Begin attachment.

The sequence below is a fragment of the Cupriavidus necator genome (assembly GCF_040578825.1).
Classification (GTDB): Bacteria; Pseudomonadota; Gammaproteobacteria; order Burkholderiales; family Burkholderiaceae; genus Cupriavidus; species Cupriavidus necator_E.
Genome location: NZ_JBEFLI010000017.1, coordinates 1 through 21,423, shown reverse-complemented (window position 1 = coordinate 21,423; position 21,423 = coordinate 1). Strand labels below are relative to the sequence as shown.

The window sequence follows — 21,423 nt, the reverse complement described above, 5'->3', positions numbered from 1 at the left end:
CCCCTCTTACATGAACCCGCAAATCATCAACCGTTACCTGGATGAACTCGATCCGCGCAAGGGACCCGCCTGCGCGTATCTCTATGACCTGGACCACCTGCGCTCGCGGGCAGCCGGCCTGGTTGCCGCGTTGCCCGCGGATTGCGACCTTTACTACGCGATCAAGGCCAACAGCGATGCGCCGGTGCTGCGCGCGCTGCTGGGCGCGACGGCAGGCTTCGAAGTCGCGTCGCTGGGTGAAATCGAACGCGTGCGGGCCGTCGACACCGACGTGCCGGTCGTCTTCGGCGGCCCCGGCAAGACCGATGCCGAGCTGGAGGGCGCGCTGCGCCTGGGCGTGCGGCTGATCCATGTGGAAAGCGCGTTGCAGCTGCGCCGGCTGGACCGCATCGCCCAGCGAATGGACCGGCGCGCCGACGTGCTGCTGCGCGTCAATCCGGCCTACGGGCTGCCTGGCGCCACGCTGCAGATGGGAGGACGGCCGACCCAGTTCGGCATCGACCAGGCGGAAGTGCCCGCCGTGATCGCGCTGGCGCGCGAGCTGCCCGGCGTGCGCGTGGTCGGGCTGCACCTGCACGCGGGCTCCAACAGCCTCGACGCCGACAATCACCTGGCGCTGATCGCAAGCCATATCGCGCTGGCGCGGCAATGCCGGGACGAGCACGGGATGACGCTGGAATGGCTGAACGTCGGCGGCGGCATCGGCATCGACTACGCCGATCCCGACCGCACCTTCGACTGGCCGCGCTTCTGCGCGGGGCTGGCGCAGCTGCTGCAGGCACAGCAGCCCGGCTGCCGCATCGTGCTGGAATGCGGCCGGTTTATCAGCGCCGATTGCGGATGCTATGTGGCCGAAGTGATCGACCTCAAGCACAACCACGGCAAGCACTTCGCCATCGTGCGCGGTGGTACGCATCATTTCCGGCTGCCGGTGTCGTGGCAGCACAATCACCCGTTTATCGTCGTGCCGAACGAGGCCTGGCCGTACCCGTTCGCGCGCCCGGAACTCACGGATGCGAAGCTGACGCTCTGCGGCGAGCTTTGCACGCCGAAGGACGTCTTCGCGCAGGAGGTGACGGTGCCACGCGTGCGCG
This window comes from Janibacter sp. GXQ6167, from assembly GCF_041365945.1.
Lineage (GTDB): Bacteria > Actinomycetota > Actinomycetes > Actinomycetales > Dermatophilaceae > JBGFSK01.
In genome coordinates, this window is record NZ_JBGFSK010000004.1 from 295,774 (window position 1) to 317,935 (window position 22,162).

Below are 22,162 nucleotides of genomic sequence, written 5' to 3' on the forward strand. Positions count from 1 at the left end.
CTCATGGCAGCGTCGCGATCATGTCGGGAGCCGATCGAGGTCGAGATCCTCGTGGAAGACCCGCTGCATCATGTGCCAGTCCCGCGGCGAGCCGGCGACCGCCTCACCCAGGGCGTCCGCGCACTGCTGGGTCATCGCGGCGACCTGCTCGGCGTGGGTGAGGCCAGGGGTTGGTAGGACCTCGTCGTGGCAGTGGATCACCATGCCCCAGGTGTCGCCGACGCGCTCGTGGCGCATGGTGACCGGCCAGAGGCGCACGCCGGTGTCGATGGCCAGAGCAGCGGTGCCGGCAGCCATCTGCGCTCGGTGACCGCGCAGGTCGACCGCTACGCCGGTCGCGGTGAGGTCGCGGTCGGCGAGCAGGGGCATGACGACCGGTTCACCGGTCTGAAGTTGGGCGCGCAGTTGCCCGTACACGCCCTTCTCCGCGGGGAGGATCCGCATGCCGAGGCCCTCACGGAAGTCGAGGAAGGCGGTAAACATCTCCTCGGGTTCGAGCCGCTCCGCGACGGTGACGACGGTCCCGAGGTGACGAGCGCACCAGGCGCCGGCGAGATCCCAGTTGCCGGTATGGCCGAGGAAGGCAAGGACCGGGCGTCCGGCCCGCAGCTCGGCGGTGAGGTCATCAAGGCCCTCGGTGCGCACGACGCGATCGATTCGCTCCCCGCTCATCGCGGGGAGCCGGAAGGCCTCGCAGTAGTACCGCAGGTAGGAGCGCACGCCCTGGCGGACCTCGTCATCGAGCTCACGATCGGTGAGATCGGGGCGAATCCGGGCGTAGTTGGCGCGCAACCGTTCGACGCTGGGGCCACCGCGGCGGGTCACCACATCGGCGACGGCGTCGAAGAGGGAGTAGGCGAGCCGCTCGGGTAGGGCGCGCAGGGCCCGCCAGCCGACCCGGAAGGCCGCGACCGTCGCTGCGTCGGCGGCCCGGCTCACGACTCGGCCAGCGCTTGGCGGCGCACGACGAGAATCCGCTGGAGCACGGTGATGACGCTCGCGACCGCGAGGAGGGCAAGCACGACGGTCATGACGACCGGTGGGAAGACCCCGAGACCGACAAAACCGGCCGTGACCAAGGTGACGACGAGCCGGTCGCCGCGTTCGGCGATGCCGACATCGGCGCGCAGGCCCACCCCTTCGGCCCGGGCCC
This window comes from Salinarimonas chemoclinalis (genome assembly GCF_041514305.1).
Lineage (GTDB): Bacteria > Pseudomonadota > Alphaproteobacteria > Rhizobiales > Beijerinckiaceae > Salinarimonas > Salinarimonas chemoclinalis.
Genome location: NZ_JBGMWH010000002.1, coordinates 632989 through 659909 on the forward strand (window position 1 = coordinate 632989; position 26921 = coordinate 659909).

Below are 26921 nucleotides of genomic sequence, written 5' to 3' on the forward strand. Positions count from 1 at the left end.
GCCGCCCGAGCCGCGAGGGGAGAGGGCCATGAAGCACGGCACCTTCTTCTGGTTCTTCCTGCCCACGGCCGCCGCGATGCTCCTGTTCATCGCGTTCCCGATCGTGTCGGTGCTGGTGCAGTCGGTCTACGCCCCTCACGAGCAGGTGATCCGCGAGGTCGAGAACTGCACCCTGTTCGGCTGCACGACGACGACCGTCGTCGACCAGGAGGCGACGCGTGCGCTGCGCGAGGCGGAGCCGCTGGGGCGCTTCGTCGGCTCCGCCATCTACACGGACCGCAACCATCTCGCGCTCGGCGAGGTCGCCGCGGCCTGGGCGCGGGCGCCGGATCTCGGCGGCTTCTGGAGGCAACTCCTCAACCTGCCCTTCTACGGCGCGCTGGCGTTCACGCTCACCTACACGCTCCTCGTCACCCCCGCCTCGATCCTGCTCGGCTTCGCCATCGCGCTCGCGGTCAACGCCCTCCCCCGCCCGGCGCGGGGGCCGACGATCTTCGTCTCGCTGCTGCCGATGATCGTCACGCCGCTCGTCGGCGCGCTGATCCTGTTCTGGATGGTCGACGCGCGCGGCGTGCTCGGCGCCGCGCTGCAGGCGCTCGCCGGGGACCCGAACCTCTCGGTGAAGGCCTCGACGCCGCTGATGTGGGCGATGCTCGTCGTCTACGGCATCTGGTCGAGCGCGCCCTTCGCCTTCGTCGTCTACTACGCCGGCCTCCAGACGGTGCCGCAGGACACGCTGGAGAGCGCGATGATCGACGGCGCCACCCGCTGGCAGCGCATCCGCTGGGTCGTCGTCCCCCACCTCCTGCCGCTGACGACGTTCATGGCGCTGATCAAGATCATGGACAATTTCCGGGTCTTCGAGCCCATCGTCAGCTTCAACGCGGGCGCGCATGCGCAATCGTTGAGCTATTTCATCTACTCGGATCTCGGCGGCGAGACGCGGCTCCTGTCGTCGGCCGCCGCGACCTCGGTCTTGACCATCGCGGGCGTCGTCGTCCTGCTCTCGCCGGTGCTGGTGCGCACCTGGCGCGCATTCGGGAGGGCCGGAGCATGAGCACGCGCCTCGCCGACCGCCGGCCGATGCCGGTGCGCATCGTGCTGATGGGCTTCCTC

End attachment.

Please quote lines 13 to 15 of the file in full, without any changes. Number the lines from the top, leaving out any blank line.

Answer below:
Genome location: NZ_JBGMWH010000002.1, coordinates 632989 through 659909 on the forward strand (window position 1 = coordinate 632989; position 26921 = coordinate 659909).

Below are 26921 nucleotides of genomic sequence, written 5' to 3' on the forward strand. Positions count from 1 at the left end.
GCCGCCCGAGCCGCGAGGGGAGAGGGCCATGAAGCACGGCACCTTCTTCTGGTTCTTCCTGCCCACGGCCGCCGCGATGCTCCTGTTCATCGCGTTCCCGATCGTGTCGGTGCTGGTGCAGTCGGTCTACGCCCCTCACGAGCAGGTGATCCGCGAGGTCGAGAACTGCACCCTGTTCGGCTGCACGACGACGACCGTCGTCGACCAGGAGGCGACGCGTGCGCTGCGCGAGGCGGAGCCGCTGGGGCGCTTCGTCGGCTCCGCCATCTACACGGACCGCAACCATCTCGCGCTCGGCGAGGTCGCCGCGGCCTGGGCGCGGGCGCCGGATCTCGGCGGCTTCTGGAGGCAACTCCTCAACCTGCCCTTCTACGGCGCGCTGGCGTTCACGCTCACCTACACGCTCCTCGTCACCCCCGCCTCGATCCTGCTCGGCTTCGCCATCGCGCTCGCGGTCAACGCCCTCCCCCGCCCGGCGCGGGGGCCGACGATCTTCGTCTCGCTGCTGCCGATGATCGTCACGCCGCTCGTCGGCGCGCTGATCCTGTTCTGGATGGTCGACGCGCGCGGCGTGCTCGGCGCCGCGCTGCAGGCGCTCGCCGGGGACCCGAACCTCTCGGTGAAGGCCTCGACGCCGCTGATGTGGGCGATGCTCGTCGTCTACGGCATCTGGTCGAGCGCGCCCTTCGCCTTCGTCGTCTACTACGCCGGCCTCCAGACGGTGCCGCAGGACACGCTGGAGAGCGCGATGATCGACGGCGCCACCCGCTGGCAGCGCATCCGCTGGGTCGTCGTCCCCCACCTCCTGCCGCTGACGACGTTCATGGCGCTGATCAAGATCATGGACAATTTCCGGGTCTTCGAGCCCATCGTCAGCTTCAACGCGGGCGCGCATGCGCAATCGTTGAGCTATTTCATCTACTCGGATCTCGGCGGCGAGACGCGGCTCCTGTCGTCGGCCGCCGCGACCTCGGTCTTGACCATCGCGGGCGTCGTCGTCCTGCTCTCGCCGGTGCTGGTGCGCACCTGGCGCGCATTCGGGAGGGCCGGAGCATGAGCACGCGCCTCGCCGACCGCCGGCCGATGCCGGTGCGCATCGTGCTGATGGGCTTCCTC